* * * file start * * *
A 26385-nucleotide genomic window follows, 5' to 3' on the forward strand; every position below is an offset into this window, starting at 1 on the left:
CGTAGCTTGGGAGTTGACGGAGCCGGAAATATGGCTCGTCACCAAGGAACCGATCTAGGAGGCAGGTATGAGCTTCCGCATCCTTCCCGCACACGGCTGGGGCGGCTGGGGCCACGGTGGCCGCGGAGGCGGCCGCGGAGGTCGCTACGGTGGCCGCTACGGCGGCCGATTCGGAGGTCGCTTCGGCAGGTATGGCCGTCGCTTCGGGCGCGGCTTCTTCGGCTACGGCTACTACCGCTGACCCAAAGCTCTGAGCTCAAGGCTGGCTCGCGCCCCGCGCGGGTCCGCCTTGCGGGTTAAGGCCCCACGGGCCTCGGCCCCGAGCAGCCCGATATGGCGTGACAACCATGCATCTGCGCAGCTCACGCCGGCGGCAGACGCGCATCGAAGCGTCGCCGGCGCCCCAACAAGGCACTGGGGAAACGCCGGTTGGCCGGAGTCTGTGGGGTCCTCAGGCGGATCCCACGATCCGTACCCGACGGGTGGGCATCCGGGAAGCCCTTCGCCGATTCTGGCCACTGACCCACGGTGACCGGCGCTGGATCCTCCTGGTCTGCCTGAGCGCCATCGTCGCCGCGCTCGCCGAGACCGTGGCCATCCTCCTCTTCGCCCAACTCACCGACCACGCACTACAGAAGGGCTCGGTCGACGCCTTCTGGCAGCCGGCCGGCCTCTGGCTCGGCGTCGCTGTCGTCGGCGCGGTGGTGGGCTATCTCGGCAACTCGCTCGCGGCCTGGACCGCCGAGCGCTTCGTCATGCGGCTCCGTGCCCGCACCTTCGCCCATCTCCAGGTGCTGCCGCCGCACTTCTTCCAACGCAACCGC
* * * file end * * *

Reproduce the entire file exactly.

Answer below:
A 26385-nucleotide genomic window follows, 5' to 3' on the forward strand; every position below is an offset into this window, starting at 1 on the left:
CGTAGCTTGGGAGTTGACGGAGCCGGAAATATGGCTCGTCACCAAGGAACCGATCTAGGAGGCAGGTATGAGCTTCCGCATCCTTCCCGCACACGGCTGGGGCGGCTGGGGCCACGGTGGCCGCGGAGGCGGCCGCGGAGGTCGCTACGGTGGCCGCTACGGCGGCCGATTCGGAGGTCGCTTCGGCAGGTATGGCCGTCGCTTCGGGCGCGGCTTCTTCGGCTACGGCTACTACCGCTGACCCAAAGCTCTGAGCTCAAGGCTGGCTCGCGCCCCGCGCGGGTCCGCCTTGCGGGTTAAGGCCCCACGGGCCTCGGCCCCGAGCAGCCCGATATGGCGTGACAACCATGCATCTGCGCAGCTCACGCCGGCGGCAGACGCGCATCGAAGCGTCGCCGGCGCCCCAACAAGGCACTGGGGAAACGCCGGTTGGCCGGAGTCTGTGGGGTCCTCAGGCGGATCCCACGATCCGTACCCGACGGGTGGGCATCCGGGAAGCCCTTCGCCGATTCTGGCCACTGACCCACGGTGACCGGCGCTGGATCCTCCTGGTCTGCCTGAGCGCCATCGTCGCCGCGCTCGCCGAGACCGTGGCCATCCTCCTCTTCGCCCAACTCACCGACCACGCACTACAGAAGGGCTCGGTCGACGCCTTCTGGCAGCCGGCCGGCCTCTGGCTCGGCGTCGCTGTCGTCGGCGCGGTGGTGGGCTATCTCGGCAACTCGCTCGCGGCCTGGACCGCCGAGCGCTTCGTCATGCGGCTCCGTGCCCGCACCTTCGCCCATCTCCAGGTGCTGCCGCCGCACTTCTTCCAACGCAACCGC